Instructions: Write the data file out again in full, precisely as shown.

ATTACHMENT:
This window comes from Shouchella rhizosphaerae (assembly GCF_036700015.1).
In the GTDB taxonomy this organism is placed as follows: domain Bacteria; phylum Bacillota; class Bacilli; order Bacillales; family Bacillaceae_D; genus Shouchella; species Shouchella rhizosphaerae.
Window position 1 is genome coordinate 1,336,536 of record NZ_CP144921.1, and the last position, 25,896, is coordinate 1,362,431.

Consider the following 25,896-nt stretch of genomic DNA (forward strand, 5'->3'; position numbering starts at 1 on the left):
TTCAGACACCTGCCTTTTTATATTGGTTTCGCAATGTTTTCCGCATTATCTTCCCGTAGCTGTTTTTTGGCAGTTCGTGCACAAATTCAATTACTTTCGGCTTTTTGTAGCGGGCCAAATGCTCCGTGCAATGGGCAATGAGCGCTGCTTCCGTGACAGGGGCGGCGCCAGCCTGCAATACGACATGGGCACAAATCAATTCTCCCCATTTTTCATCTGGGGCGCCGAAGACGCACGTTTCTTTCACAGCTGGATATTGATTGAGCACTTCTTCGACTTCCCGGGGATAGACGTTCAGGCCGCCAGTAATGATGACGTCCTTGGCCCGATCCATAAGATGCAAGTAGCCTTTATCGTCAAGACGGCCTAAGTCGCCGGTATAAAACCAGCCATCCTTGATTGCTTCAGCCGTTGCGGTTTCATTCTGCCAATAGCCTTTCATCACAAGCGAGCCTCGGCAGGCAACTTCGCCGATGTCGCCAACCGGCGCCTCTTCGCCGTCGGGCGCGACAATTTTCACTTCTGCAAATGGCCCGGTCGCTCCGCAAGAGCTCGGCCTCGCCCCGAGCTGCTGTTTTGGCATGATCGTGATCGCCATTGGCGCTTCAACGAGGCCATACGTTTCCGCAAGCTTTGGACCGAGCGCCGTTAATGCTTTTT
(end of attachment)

This window comes from Shouchella rhizosphaerae (assembly GCF_036700015.1).
In the GTDB taxonomy this organism is placed as follows: domain Bacteria; phylum Bacillota; class Bacilli; order Bacillales; family Bacillaceae_D; genus Shouchella; species Shouchella rhizosphaerae.
Window position 1 is genome coordinate 1,336,536 of record NZ_CP144921.1, and the last position, 25,896, is coordinate 1,362,431.

Consider the following 25,896-nt stretch of genomic DNA (forward strand, 5'->3'; position numbering starts at 1 on the left):
TTCAGACACCTGCCTTTTTATATTGGTTTCGCAATGTTTTCCGCATTATCTTCCCGTAGCTGTTTTTTGGCAGTTCGTGCACAAATTCAATTACTTTCGGCTTTTTGTAGCGGGCCAAATGCTCCGTGCAATGGGCAATGAGCGCTGCTTCCGTGACAGGGGCGGCGCCAGCCTGCAATACGACATGGGCACAAATCAATTCTCCCCATTTTTCATCTGGGGCGCCGAAGACGCACGTTTCTTTCACAGCTGGATATTGATTGAGCACTTCTTCGACTTCCCGGGGATAGACGTTCAGGCCGCCAGTAATGATGACGTCCTTGGCCCGATCCATAAGATGCAAGTAGCCTTTATCGTCAAGACGGCCTAAGTCGCCGGTATAAAACCAGCCATCCTTGATTGCTTCAGCCGTTGCGGTTTCATTCTGCCAATAGCCTTTCATCACAAGCGAGCCTCGGCAGGCAACTTCGCCGATGTCGCCAACCGGCGCCTCTTCGCCGTCGGGCGCGACAATTTTCACTTCTGCAAATGGCCCGGTCGCTCCGCAAGAGCTCGGCCTCGCCCCGAGCTGCTGTTTTGGCATGATCGTGATCGCCATTGGCGCTTCAACGAGGCCATACGTTTCCGCAAGCTTTGGACCGAGCGCCGTTAATGCTTTTT